Not 10 paces away, a miner named Liu listens. He once worked for the government gold mine. Then, in 1995, he decided to mine for himself. "There is more freedom if I work for myself," he says.
Private business has spurred growth in the town. Liu bought a television set made by Changhong, an Olympic sponsor. He bought a Volkswagen Santana, which he doesn't really know how to drive. He built a new house, with a big courtyard for animals and some vegetables. His family isn't rich, but they aren't just subsisting anymore.
"The road condition is better," he says. "The houses are better. In general, life is better. Ten years ago, people still lived in the yellow-earth mud houses."
Right now, he says, there's a ban on private gold mines. But national bans don't mean much out in the provinces, where the whim of local power brokers carries more weight than any edict handed down from Beijing. "If I'm caught, I'm not afraid," Liu says. "I'm well-connected, and I know everybody in the village."
From afar, Liu has been following the Beijing 2008 campaign. He isn't that interested, but, as a businessman, he has respect. "The Olympics have nothing to do with my life," he says. "What they are doing is just to make some money."
Squatting a few feet away, Yan, the old man, says the Olympics are Beijing's business, though he does hope to have one connection, which is one more than the peasants of San Lou. Maybe, he says, they will use the gold he helps blast out of the Earth to make the medals. He knows the highest honor an athlete can receive is a gold medal, and his gold, he wants you to know, is 100 percent pure.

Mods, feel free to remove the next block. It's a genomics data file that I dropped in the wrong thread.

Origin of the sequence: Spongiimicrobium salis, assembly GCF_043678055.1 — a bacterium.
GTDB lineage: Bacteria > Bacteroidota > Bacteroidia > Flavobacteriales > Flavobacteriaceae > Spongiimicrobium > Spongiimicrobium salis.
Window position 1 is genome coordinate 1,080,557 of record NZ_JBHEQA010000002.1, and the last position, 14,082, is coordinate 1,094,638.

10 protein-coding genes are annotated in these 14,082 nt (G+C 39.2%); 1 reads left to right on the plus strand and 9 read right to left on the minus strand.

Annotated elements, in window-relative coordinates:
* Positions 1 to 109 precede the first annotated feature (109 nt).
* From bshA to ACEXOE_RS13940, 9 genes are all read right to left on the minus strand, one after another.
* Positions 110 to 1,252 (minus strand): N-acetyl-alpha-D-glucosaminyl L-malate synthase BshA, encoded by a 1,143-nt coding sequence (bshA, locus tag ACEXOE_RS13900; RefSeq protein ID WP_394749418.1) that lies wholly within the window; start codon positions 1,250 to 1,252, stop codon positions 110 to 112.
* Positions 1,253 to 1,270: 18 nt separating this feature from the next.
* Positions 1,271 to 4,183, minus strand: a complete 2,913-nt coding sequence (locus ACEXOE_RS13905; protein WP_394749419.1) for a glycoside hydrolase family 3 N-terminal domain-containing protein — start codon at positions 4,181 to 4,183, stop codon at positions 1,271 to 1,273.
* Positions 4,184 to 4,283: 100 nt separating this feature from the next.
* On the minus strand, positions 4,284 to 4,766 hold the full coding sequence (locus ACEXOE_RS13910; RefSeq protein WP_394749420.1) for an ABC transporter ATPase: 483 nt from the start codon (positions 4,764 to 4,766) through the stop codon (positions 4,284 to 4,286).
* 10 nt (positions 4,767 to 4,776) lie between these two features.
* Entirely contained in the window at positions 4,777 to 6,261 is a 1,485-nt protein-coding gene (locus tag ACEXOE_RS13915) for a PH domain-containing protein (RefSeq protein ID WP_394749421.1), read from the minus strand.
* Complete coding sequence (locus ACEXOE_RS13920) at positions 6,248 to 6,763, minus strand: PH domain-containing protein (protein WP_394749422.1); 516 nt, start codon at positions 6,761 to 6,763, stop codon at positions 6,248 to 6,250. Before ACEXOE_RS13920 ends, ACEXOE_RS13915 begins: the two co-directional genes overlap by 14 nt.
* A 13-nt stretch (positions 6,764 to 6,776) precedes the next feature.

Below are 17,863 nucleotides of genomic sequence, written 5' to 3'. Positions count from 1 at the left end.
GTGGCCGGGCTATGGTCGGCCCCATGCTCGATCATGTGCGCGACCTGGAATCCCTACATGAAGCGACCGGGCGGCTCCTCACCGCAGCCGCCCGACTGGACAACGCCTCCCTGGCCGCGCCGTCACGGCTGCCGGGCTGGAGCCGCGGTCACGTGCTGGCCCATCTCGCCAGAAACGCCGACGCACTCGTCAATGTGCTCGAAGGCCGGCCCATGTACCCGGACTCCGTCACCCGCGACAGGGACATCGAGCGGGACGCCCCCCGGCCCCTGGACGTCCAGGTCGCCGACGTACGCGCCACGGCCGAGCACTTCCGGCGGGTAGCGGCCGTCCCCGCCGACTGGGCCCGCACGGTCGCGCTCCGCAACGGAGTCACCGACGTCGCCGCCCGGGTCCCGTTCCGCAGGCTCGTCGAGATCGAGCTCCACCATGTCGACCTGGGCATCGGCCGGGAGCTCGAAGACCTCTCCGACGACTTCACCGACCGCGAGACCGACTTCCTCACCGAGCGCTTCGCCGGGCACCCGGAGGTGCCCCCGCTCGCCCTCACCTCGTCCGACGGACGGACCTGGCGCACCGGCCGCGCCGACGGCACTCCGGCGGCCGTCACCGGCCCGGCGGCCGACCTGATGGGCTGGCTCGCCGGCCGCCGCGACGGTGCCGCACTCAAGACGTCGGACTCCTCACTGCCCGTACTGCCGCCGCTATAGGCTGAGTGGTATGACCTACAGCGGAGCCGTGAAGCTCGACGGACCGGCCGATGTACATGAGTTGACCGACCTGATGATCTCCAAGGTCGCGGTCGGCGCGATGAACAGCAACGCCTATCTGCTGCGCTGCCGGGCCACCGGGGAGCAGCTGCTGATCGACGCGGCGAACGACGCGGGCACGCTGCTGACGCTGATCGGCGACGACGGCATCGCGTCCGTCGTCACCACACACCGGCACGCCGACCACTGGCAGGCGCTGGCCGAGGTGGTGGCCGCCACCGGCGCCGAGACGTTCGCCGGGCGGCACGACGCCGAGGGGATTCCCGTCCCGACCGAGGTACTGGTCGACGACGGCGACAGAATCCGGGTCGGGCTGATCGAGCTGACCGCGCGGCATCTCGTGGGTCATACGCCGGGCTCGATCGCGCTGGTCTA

Soon, it's time to go. Behind the dormitory, workers push tons of rock. Above the mine face — where darkness is broken only by a swaying, naked bulb — five red flags hang limp, twisted around their poles, all of them turned pinkish-white by the sun and the rain and the smoke. They are flags of warning.
Yan continues sipping his tea, lighting another cheap cigarette. He has 20 days off after six straight months in the mine; he'd lost so much weight the bosses were worried. He looks ancient, with the hard years underground wrapped around him like a bundle of yesterday's news.
Before leaving, we ask how old he is.
"Fifty-three," he says.
Road Diary, entry 3: DESCENT INTO HELL Driving between Xin Zhou and Linfen
There is a tunnel ahead.
Coal dust and smog block out the sun. It's morning but it feels like dusk. Kilometer by kilometer, we close on Linfen, the most polluted city in the world. Smokestacks line the road like telephone poles. The white road markers are stained black. The red bricks are stained black. The faces of the people we pass are stained black.
The tunnel gets closer.
We pass a cement factory. Then a brick factory, one of many we've seen in the past hour, some of them known to be manned by children kidnapped and forced into grueling labor. Every so often, an impromptu Delta Force of angry fathers rescue their children. The hours are long and hellish here in the place hope forgot. Austin, the interpreter, calls her husband in Beijing. "It's horrible," she tells him. "It's a disaster zone. Everything is black. I don't want to get out of the car. It's shocking."
We pass a wedding procession, a train of black Audis covered in red ribbons and balloons. This should be a joyous day. But the air is black and the future is bleak. "I feel sorry for those newlyweds," Austin says.